McDonough said VA already was on the way to expanding care, noting that beginning March 5, any veteran who was exposed to toxins and other hazards during their military service, whether overseas or abroad, will be eligible for VA health care.

“This is the biggest expansion of VA care in generations, and we want vets to apply as soon as possible,” McDonough said. “It’s quick and easy to enroll. They don’t need to be sick, the don’t need to file a claim before they enroll.

“Even if they don’t think they need this care today, they might need it tomorrow, or the next day, or 30 years from now. All they have to do is enroll, and then they have access for life.”

On the benefits side, McDonough said that starting April 20, all recipients of VA payments to veterans or family members will no longer be able to have those payments deposited into multiple bank accounts.

“We’re making this change to help protect veterans and families from fraud, and to ensure that we’re able to pay veterans on time, every time, without error,” he said. “This will require all veterans and beneficiaries who receive GI Bill payments and other benefits payments across multiple accounts to select one of those accounts by April 20.”

McDonough was asked about VA’s Electronic Health Record Modernization (EHRM), which was paused in September 2023 after reports of veteran harm and deaths in Spokane, Wash., and elsewhere. It carries a price tag of $16 billion.

“I continue to believe, VA continues to believe, that a modernized electronic health record is pivotal, is vital to the future for two very simple reasons, both of which are the reasons we started,” McDonough said. “One, to get access into a full record of a veteran’s service, so we could more promptly and more accurately make sure we’re making service connections. Second, it is the best, most prompt way to ensure access to care.”

McDonough said a decision would be made in the next two weeks whether or not to deploy the EHRM system in the Captain James A. Lovell Federal Health Care Center in North Chicago that VA shares with the Department of the Navy.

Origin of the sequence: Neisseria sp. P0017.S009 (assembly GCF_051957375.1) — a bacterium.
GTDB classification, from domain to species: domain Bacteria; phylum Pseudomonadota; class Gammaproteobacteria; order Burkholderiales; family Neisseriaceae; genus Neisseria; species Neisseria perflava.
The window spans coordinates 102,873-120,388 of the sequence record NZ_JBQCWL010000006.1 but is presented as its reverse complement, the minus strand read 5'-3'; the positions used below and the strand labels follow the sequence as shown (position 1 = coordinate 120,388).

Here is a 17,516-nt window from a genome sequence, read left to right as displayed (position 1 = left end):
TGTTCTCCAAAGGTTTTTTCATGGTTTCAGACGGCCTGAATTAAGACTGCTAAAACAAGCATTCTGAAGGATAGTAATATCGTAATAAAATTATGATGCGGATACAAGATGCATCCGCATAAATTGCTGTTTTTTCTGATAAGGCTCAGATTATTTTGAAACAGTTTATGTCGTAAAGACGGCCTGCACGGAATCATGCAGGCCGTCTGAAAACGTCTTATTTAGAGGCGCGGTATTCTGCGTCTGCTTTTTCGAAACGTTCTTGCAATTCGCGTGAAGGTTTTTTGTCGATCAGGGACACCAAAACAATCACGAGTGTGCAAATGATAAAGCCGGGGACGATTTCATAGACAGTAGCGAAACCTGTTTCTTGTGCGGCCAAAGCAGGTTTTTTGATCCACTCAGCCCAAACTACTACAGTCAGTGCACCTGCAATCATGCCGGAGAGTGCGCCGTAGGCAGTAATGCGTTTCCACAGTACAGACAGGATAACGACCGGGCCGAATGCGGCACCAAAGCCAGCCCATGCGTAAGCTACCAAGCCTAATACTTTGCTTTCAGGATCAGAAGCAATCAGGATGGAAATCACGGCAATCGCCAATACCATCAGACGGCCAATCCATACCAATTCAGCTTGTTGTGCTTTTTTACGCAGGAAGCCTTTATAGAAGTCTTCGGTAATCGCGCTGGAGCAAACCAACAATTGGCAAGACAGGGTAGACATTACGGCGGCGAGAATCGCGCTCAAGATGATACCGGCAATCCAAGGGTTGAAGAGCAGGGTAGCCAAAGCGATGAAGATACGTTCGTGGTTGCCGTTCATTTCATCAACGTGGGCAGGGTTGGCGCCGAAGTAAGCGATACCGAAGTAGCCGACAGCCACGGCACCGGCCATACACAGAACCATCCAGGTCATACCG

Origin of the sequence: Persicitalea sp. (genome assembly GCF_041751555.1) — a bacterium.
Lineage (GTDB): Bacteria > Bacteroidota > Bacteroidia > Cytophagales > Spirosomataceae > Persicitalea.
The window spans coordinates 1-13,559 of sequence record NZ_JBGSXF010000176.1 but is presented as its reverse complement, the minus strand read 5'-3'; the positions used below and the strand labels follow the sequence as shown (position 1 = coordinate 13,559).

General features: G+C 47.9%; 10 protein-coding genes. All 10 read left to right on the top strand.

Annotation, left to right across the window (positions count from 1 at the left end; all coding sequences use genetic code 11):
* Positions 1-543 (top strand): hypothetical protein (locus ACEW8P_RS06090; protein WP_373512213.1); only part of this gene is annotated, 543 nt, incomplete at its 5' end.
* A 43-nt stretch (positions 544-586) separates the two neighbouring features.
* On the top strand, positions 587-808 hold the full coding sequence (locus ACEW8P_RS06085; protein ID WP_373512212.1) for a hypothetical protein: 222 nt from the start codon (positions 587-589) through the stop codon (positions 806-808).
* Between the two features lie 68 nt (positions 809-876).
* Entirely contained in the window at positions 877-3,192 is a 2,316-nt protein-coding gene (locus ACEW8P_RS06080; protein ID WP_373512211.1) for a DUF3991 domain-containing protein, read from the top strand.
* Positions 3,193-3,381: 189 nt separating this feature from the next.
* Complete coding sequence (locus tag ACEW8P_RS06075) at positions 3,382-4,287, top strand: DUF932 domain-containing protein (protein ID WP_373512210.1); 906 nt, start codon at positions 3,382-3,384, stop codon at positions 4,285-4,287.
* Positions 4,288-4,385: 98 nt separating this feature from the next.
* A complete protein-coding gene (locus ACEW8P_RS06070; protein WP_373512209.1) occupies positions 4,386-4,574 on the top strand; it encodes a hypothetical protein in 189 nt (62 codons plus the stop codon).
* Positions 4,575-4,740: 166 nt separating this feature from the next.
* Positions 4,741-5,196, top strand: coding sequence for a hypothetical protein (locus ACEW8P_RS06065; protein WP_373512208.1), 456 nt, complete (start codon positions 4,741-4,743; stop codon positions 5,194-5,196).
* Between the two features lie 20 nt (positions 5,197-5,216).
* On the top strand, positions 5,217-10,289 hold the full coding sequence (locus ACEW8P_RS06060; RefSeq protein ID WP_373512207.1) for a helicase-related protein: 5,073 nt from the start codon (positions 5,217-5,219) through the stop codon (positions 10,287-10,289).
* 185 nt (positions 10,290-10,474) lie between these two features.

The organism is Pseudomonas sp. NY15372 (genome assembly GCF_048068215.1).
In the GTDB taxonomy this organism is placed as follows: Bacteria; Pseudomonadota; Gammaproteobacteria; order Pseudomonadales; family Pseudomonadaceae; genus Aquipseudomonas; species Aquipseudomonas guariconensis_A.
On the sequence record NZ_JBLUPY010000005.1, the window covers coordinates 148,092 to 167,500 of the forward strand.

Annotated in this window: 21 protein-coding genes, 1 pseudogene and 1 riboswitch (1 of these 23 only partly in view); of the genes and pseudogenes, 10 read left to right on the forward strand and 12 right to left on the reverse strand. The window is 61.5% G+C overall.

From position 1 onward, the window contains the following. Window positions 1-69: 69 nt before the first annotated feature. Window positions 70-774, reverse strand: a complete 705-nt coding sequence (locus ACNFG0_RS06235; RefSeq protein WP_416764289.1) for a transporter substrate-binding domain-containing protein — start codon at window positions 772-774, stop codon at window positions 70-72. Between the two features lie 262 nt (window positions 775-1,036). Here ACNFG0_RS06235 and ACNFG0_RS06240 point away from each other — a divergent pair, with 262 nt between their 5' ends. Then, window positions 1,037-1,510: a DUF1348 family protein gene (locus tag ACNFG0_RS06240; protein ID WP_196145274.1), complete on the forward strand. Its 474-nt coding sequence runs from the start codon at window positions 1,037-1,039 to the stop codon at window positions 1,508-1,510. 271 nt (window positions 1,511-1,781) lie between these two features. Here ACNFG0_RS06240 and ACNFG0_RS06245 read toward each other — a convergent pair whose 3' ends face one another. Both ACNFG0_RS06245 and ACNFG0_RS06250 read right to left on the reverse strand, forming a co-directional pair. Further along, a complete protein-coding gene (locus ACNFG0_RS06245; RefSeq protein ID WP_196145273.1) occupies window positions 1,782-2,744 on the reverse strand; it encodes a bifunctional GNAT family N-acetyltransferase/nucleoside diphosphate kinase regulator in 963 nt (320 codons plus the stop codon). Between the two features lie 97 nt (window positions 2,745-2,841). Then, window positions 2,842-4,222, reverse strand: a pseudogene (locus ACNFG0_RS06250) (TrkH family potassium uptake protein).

“We think that we need to proceed there so that we are good partners with DoD, and so that we can reap the benefit of that partnership with the Navy for a complete look into veterans records, starting from when they first enlisted, through their entire relationship at DoD and then when they joined VA,” McDonough said, noting the EHRM system also is deployed at two sites in Oregon, one in Washington and one in Ohio. “We are operating those in reset mode. We are updating the system, and we want to deploy it further from those five sites, but we will not until we prove it will work in those five sites.

“I cannot give you a timeline as to when we’ll know. But we are making very good progress right now.”

McDonough reminded those inside the Washington Hilton’s International Ballroom that he continues to view VA’s relationship with organizations like The American Legion as symbiotic.

“VA can’t, and doesn’t, keep this nation’s solid obligation and promise to vets alone,” he said. “Partnerships like the VA partnership with the Legion help us tackle the most pressing priorities on preventing veteran suicide, ending veteran homelessness, improving health-care access and more. We cannot keep our promise to vets without you, your candor, because vets trust the Legion.

“Vets talk to you when something isn’t working the way it should. Your work helps us better understand what veterans experienced in uniform, what they’re going through here at home, and how we can better help them.”